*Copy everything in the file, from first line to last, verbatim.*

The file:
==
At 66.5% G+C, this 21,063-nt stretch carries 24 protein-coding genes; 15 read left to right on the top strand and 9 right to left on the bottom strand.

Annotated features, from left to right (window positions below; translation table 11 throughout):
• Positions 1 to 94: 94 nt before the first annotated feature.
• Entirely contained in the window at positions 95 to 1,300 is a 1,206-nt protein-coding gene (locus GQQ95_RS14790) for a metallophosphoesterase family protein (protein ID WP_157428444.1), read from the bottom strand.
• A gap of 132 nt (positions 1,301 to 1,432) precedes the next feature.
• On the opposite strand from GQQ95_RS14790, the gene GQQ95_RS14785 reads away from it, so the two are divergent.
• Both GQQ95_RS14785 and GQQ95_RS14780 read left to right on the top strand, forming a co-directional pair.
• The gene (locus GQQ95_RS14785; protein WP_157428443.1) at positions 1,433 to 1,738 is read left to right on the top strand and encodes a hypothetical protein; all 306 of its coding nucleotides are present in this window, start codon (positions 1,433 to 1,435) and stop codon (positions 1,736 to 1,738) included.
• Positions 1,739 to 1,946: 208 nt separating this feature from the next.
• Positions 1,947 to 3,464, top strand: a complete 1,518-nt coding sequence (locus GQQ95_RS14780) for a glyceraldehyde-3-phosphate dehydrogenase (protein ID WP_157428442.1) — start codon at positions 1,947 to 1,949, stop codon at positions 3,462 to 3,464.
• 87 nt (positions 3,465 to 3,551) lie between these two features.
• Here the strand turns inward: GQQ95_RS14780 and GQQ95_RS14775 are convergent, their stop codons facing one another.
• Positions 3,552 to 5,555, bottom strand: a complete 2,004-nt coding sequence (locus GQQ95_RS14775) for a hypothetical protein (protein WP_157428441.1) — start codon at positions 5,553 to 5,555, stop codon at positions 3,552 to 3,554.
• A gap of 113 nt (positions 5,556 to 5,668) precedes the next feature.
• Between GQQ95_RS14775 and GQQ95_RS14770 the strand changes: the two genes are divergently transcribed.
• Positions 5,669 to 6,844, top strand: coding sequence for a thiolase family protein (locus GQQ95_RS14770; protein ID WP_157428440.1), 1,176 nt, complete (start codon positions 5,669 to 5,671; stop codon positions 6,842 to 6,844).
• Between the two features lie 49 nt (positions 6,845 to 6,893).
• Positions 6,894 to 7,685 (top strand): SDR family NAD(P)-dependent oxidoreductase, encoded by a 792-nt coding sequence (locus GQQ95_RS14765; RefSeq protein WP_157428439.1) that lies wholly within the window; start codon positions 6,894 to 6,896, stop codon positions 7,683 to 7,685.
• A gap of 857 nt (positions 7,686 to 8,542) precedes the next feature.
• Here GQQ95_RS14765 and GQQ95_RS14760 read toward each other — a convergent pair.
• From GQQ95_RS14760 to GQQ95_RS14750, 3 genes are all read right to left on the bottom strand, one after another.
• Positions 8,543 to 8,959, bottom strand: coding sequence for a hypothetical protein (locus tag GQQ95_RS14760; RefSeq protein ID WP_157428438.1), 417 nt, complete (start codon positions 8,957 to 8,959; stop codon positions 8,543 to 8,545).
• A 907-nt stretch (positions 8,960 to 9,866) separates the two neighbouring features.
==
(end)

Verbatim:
At 66.5% G+C, this 21,063-nt stretch carries 24 protein-coding genes; 15 read left to right on the top strand and 9 right to left on the bottom strand.

Annotated features, from left to right (window positions below; translation table 11 throughout):
• Positions 1 to 94: 94 nt before the first annotated feature.
• Entirely contained in the window at positions 95 to 1,300 is a 1,206-nt protein-coding gene (locus GQQ95_RS14790) for a metallophosphoesterase family protein (protein ID WP_157428444.1), read from the bottom strand.
• A gap of 132 nt (positions 1,301 to 1,432) precedes the next feature.
• On the opposite strand from GQQ95_RS14790, the gene GQQ95_RS14785 reads away from it, so the two are divergent.
• Both GQQ95_RS14785 and GQQ95_RS14780 read left to right on the top strand, forming a co-directional pair.
• The gene (locus GQQ95_RS14785; protein WP_157428443.1) at positions 1,433 to 1,738 is read left to right on the top strand and encodes a hypothetical protein; all 306 of its coding nucleotides are present in this window, start codon (positions 1,433 to 1,435) and stop codon (positions 1,736 to 1,738) included.
• Positions 1,739 to 1,946: 208 nt separating this feature from the next.
• Positions 1,947 to 3,464, top strand: a complete 1,518-nt coding sequence (locus GQQ95_RS14780) for a glyceraldehyde-3-phosphate dehydrogenase (protein ID WP_157428442.1) — start codon at positions 1,947 to 1,949, stop codon at positions 3,462 to 3,464.
• 87 nt (positions 3,465 to 3,551) lie between these two features.
• Here the strand turns inward: GQQ95_RS14780 and GQQ95_RS14775 are convergent, their stop codons facing one another.
• Positions 3,552 to 5,555, bottom strand: a complete 2,004-nt coding sequence (locus GQQ95_RS14775) for a hypothetical protein (protein WP_157428441.1) — start codon at positions 5,553 to 5,555, stop codon at positions 3,552 to 3,554.
• A gap of 113 nt (positions 5,556 to 5,668) precedes the next feature.
• Between GQQ95_RS14775 and GQQ95_RS14770 the strand changes: the two genes are divergently transcribed.
• Positions 5,669 to 6,844, top strand: coding sequence for a thiolase family protein (locus GQQ95_RS14770; protein ID WP_157428440.1), 1,176 nt, complete (start codon positions 5,669 to 5,671; stop codon positions 6,842 to 6,844).
• Between the two features lie 49 nt (positions 6,845 to 6,893).
• Positions 6,894 to 7,685 (top strand): SDR family NAD(P)-dependent oxidoreductase, encoded by a 792-nt coding sequence (locus GQQ95_RS14765; RefSeq protein WP_157428439.1) that lies wholly within the window; start codon positions 6,894 to 6,896, stop codon positions 7,683 to 7,685.
• A gap of 857 nt (positions 7,686 to 8,542) precedes the next feature.
• Here GQQ95_RS14765 and GQQ95_RS14760 read toward each other — a convergent pair.
• From GQQ95_RS14760 to GQQ95_RS14750, 3 genes are all read right to left on the bottom strand, one after another.
• Positions 8,543 to 8,959, bottom strand: coding sequence for a hypothetical protein (locus tag GQQ95_RS14760; RefSeq protein ID WP_157428438.1), 417 nt, complete (start codon positions 8,957 to 8,959; stop codon positions 8,543 to 8,545).
• A 907-nt stretch (positions 8,960 to 9,866) separates the two neighbouring features.